By Kate Foreman
Living on the beach is the ultimate dream for surfer Charlie Bainger.
He has spent many a year chasing the sun and waves around the world but not a lot comes close to time spent at Robe on the Limestone Coast – in particular Robe’s Long Beach.
It’s where Charlie puts a smile on the face of many a youngster wanting to learn how to catch a wave or two.
Charlie’s Surf School operates in the summer peak season, on some weekends and during the school holidays.
It’s one of those businesses that just “happens” without any real ‘planning’.
It was in 2009, after Charlie found he was providing lessons for more people than just family and friends, that Charlie’s Surf School came to be.
“It kind of snowballed, people were calling me and the local surf shop was dobbing me in for lessons,” Charlie says.
“It sort of grew from there, I never thought it would be as big as it is today.”
During his time travelling the world, Charlie gave surf lessons in Portugal, France and Fiji.
“I would do four months in each spot, so from December until April I would be in Australia, then I would do the European summer between April and September, and then head to Fiji until December for the cyclone season,” Charlie adds.
Surfing has always been in Charlie’s blood.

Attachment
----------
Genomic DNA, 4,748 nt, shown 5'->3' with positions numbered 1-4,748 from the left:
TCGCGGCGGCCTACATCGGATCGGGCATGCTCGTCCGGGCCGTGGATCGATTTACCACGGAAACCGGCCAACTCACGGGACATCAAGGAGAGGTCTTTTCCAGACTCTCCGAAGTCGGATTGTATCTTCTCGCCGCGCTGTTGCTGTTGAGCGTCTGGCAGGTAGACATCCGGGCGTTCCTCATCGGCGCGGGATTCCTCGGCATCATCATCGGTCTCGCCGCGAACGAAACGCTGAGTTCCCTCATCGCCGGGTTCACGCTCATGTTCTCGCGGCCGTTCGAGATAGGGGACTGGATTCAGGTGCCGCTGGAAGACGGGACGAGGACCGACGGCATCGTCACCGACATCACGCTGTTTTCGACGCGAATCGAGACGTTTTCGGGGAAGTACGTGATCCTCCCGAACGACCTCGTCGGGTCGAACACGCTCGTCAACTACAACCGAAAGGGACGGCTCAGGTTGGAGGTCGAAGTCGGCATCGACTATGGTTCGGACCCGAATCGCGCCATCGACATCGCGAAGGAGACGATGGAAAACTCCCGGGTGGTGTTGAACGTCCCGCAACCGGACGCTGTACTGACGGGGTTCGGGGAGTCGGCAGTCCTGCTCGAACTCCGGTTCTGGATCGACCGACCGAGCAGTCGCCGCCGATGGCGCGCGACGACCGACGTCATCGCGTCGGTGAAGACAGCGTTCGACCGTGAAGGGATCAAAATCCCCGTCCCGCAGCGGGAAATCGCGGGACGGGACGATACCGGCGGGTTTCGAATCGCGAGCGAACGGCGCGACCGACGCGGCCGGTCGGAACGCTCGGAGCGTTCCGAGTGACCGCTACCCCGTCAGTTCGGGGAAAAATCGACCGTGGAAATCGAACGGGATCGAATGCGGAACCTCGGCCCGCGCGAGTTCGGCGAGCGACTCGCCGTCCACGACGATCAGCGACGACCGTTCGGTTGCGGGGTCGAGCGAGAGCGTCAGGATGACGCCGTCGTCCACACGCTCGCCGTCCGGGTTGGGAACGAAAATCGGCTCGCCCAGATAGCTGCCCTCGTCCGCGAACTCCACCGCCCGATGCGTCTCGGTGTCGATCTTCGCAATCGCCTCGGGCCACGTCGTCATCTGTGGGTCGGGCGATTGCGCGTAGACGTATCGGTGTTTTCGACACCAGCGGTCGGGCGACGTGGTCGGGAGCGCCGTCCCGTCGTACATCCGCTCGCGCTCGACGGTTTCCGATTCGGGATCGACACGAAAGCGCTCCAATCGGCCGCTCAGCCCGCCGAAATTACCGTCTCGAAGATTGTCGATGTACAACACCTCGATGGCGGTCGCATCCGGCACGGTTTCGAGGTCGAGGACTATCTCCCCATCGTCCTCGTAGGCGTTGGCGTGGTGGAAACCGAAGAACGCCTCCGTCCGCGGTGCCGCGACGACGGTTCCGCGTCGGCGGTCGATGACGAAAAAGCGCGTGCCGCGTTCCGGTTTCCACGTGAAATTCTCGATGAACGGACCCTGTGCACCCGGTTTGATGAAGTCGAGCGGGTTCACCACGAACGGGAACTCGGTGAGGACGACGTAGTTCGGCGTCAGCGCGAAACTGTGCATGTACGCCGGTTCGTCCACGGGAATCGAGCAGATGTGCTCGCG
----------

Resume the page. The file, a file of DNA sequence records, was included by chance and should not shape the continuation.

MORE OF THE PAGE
Originally from Avenue Range, he spent his summers, weekends and holidays at the family shack in Robe- graduating year to year from a boogie board, to a “foamy” and then finally buying his first short board when he was about 12 years old.
“I had saved up all this money for that board, and then I snapped it the first surf I had with it on Long Beach, I was devastated,” says Charlie.
Charlie went on to study International Business at the University of Adelaide as well as gaining his surf coach accreditation with Surfing Australia – it was the latter that turned out to define his career.
Charlie’s Surf School is less like a job, and more a way of life that has its special moments.
“You just need one little kid to turn around with a big smile on their face and say, ‘this is the best day of my life’,” says Charlie.
Charlie encourages those learning to surf to have a minimum of three lessons if possible.
“The first lesson can be a bit frustrating because we spend 30 to 40 minutes on the sand,” Charlie explains.
“It’s because I try to make people feel really safe, comfortable and confident about the ocean before they get into the water.”
“You could not get a better or safer surf beach than Long Beach, it really is paradise for a surf coach.”
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